'example: minimum power of 10 is -10
        'maximum power of 10 is 5
        'LBOUND = -10
        'UBOUND = 6
        'the number to be stored is +452.47251
        'array index: 6 5 4 3 2 1 0 -1 -2 -3 -4 -5 -6 -7 -8 -9 -10
        'array value: 1 0 0 0 4 5 2 4 7 2 5 1 0 0 0 0 0
        'the number to be stored is -39405.39405903
        'array index: 6 5 4 3 2 1 0 -1 -2 -3 -4 -5 -6 -7 -8 -9 -10
        'array value: -1 0 3 9 4 0 5 3 9 4 0 5 9 0 3 0 0
        'number1() is number to be multiplied.
        'multiplier = single digit number to multiply the big number by , 0-9
        'result() = the answer to the multiplication
        
        LOCAL i AS LONG
        LOCAL tsum AS LONG
        LOCAL carryover AS LONG
        'note global variables are GLOBAL min10, max10 as LONG
        
        'step through each digit
        carryover = 0 'the first multiplication has no carryover from a prior operation
        FOR i = min10 TO max10
        tsum = multiplier * number1(i) + carryover 'multiply the digits and add the carryover from the previous digit
        carryover = tsum\10 'carryover is the value of the 10's place of the sum
        result(i) = tsum MOD 10 'the digit is the 1's place value of the sum
        NEXT i
        
        'if carryover >0 of the last digit then have overflowed available digits
        IF carryover >0 THEN
        PRINT "OVERFLOW ERROR - real_x_single_digit()"
        PRINT "Hit a key ..."
        WAITKEY$
        EXIT SUB
        END IF
        
        'set the sign of the result
        IF SGN(multiplier) = SGN(number1(max10+1)) THEN
        result(max10 + 1) = 1 'if both numbers being multiplied have the same sign, the result is a positive number
        ELSE
        result(max10 + 1) = -1 'else the result must be a negative number
        END IF
        END SUB
        Here's the code for adding or subtracting two big numbers that are stored in my format. Subtraction is done by 9's complement addition, which was very interesting to learn.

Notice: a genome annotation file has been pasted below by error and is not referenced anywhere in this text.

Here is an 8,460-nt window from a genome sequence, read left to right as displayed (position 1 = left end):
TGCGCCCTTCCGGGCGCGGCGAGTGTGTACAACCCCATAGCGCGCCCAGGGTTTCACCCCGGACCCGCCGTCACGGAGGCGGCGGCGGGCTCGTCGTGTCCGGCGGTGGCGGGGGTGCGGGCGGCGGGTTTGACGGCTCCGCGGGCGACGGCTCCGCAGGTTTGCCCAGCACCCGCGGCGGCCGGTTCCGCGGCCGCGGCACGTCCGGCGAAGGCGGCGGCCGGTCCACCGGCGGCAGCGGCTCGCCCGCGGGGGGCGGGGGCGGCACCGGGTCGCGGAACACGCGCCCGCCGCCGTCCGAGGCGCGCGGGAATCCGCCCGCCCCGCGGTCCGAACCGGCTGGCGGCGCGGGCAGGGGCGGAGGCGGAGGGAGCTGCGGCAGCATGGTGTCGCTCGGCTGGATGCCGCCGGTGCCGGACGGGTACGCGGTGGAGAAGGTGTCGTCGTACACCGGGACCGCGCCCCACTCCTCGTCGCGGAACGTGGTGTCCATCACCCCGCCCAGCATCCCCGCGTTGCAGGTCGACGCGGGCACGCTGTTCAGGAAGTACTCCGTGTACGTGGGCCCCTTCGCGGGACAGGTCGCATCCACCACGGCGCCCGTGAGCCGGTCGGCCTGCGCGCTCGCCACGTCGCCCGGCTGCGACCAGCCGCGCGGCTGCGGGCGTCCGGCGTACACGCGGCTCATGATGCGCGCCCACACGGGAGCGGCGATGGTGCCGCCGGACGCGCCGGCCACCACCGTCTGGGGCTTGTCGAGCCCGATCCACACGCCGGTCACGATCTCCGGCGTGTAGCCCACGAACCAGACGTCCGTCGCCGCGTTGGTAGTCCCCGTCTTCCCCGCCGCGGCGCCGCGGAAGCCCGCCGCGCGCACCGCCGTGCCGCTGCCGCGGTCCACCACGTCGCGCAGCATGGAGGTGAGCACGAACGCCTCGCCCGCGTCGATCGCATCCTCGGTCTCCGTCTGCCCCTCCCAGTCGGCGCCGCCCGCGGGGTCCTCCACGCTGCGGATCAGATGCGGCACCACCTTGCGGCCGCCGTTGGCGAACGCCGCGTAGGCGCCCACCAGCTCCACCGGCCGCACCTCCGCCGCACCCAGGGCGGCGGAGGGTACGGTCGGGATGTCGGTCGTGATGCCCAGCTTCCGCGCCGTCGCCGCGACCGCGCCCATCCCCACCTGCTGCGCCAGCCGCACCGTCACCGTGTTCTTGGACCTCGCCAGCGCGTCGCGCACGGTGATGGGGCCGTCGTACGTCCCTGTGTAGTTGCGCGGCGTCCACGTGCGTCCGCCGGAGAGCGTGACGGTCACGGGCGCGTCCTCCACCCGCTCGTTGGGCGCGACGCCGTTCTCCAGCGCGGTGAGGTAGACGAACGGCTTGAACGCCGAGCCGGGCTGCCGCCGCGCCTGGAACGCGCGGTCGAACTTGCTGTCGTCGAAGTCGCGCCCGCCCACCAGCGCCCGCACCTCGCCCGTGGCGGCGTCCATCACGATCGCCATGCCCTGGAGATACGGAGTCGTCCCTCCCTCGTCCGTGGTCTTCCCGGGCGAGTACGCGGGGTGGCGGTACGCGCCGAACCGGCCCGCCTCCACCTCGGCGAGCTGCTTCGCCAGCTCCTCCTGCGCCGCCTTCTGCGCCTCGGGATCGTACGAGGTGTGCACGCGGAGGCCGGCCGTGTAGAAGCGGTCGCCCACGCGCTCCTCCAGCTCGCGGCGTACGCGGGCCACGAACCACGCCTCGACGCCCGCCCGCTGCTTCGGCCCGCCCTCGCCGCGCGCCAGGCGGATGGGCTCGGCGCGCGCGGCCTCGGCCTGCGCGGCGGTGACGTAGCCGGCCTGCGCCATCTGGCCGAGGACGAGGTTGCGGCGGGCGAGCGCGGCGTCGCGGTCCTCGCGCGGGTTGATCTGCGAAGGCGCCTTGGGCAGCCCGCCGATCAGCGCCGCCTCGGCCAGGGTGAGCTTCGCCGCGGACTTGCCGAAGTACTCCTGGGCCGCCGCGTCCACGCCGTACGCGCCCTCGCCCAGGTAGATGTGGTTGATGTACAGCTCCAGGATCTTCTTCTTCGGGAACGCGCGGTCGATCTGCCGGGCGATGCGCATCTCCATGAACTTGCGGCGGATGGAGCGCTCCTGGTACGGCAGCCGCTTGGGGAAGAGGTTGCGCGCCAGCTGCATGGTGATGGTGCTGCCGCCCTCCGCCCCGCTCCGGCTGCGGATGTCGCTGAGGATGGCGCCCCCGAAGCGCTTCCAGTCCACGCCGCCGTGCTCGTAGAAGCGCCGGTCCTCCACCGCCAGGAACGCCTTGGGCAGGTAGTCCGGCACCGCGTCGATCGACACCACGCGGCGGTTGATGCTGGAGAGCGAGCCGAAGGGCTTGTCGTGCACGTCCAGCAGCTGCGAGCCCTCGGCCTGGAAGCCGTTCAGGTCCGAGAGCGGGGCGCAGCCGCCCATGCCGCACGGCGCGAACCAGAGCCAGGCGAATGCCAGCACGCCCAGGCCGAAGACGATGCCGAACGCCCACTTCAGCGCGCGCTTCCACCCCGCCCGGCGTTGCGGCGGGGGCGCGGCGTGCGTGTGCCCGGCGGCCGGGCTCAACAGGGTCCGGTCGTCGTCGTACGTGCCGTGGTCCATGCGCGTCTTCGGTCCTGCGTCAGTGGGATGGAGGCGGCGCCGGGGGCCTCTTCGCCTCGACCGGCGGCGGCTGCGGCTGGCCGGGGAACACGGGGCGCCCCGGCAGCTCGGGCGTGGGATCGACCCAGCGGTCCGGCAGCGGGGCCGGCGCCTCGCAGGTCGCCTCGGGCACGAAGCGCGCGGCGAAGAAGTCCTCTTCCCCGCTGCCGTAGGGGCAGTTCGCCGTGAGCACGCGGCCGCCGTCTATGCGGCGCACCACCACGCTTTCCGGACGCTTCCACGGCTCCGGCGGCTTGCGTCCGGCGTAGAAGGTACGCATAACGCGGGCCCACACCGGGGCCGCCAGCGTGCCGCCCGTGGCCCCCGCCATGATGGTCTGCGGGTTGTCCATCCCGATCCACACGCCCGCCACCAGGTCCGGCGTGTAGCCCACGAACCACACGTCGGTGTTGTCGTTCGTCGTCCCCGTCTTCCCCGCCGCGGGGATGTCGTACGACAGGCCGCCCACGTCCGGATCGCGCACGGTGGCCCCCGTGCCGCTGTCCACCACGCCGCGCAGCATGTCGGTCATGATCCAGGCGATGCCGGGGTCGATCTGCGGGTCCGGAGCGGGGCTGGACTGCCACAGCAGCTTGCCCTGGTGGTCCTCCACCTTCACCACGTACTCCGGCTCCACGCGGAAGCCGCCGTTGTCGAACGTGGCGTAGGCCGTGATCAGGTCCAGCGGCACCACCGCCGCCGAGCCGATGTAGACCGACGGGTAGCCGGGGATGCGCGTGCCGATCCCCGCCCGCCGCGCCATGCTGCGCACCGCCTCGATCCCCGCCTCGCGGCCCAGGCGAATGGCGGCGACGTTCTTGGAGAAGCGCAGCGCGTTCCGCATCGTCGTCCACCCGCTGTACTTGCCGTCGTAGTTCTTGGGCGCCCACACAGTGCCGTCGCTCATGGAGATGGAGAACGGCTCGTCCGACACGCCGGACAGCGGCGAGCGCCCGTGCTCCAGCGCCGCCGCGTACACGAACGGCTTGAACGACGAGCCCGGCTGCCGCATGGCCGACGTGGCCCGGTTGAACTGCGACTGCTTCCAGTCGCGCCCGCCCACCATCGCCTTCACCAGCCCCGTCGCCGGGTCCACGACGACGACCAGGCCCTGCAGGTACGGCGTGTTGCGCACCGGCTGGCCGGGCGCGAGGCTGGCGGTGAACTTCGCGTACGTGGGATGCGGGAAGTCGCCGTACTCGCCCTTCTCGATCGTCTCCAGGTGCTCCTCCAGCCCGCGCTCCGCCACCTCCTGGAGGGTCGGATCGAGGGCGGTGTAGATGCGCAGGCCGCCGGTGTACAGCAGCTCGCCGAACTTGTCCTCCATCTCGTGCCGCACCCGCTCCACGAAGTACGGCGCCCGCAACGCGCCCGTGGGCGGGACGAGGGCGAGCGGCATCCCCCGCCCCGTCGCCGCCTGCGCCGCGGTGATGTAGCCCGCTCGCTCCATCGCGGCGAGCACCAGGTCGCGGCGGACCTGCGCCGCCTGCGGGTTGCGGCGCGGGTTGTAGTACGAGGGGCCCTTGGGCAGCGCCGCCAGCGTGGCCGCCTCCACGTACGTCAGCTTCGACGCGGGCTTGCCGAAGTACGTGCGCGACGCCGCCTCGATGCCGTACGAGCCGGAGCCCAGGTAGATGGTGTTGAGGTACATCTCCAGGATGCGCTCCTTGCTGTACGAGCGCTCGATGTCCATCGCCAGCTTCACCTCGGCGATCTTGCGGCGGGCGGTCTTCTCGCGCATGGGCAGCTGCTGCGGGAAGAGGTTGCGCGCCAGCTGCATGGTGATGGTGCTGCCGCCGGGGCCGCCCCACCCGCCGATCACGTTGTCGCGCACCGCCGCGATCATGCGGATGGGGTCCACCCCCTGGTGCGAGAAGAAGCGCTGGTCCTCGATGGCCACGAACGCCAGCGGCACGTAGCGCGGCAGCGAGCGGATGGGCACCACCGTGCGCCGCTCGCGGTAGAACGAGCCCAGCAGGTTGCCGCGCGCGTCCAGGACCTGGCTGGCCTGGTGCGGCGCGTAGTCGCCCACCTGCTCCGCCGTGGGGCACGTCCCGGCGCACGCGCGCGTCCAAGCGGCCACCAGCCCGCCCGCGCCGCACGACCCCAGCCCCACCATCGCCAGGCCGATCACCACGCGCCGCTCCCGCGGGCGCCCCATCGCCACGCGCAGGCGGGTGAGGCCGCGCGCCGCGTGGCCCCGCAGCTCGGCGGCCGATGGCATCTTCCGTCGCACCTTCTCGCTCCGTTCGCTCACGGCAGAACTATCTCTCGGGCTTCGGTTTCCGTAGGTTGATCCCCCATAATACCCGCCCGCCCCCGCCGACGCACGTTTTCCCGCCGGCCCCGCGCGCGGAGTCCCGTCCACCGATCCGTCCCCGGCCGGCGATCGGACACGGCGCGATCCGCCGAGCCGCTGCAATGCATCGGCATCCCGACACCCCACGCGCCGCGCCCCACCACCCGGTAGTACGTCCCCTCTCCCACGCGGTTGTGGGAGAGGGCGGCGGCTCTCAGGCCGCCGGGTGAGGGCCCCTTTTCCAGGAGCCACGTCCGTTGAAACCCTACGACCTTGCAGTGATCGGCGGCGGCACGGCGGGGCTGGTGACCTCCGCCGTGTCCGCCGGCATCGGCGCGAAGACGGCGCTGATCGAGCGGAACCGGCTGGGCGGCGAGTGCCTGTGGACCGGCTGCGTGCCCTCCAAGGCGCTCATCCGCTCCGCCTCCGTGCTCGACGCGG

Code:
        SUB real_add_2_bignums(bignum1() AS LONG, bignum2() AS LONG, result() AS LONG, carryflag AS LONG)
        
        LOCAL i,j,k AS LONG
        LOCAL tsum, carryover AS LONG
        LOCAL overallmax AS LONG
        carryflag = 0
        
        'deal with one or the other negative (subtraction)
        IF bignum1(max10+1) = 1 AND bignum2(max10 + 1) = -1 THEN
        'print "case bignum1 = 1, bignum2 = -1"
        'A-B
        CALL real_subtract_2bignums(bignum1(), bignum2(), result())
        EXIT SUB
        ELSEIF bignum1(max10+1) = -1 AND bignum2(max10 + 1) = 1 THEN
        'PRINT "case bignum1 = -1, bignum2 = 1"
        'B-A
        CALL real_subtract_2bignums(bignum2(), bignum1(), result())
        EXIT SUB
        END IF
        
        'ok not subtraction, do addition
        FOR i = min10 TO max10
        tsum = bignum1(i) + bignum2(i) + carryover
        carryover = tsum\10
        result(i) = tsum MOD 10
        NEXT i
        'add in carryover if >0
        IF carryover >0 THEN
        'if true then exceeding allowable unless doing subtraction with 9's complements
        carryflag = 1
        ' PRINT "OVERFLOW ERROR - adding 2 real BIGNUMS. Exceeded max digits."
        ' PRINT "Hit a key ..."
        ' WAITKEY$
        ' EXIT SUB
        END IF
        
        'deal with both positives or both negatives
        IF (bignum1(max10+1) + bignum2(max10+1)) = 2 THEN
        'both postive
        result(max10 + 1) =1
        ELSEIF (bignum1(max10+1) + bignum2(max10+1)) = -2 THEN
        'both negative
        result(max10 + 1) = -1
        END IF
        END SUB
        
        SUB real_subtract_2bignums(bignum1() AS LONG, bignum2() AS LONG, result() AS LONG)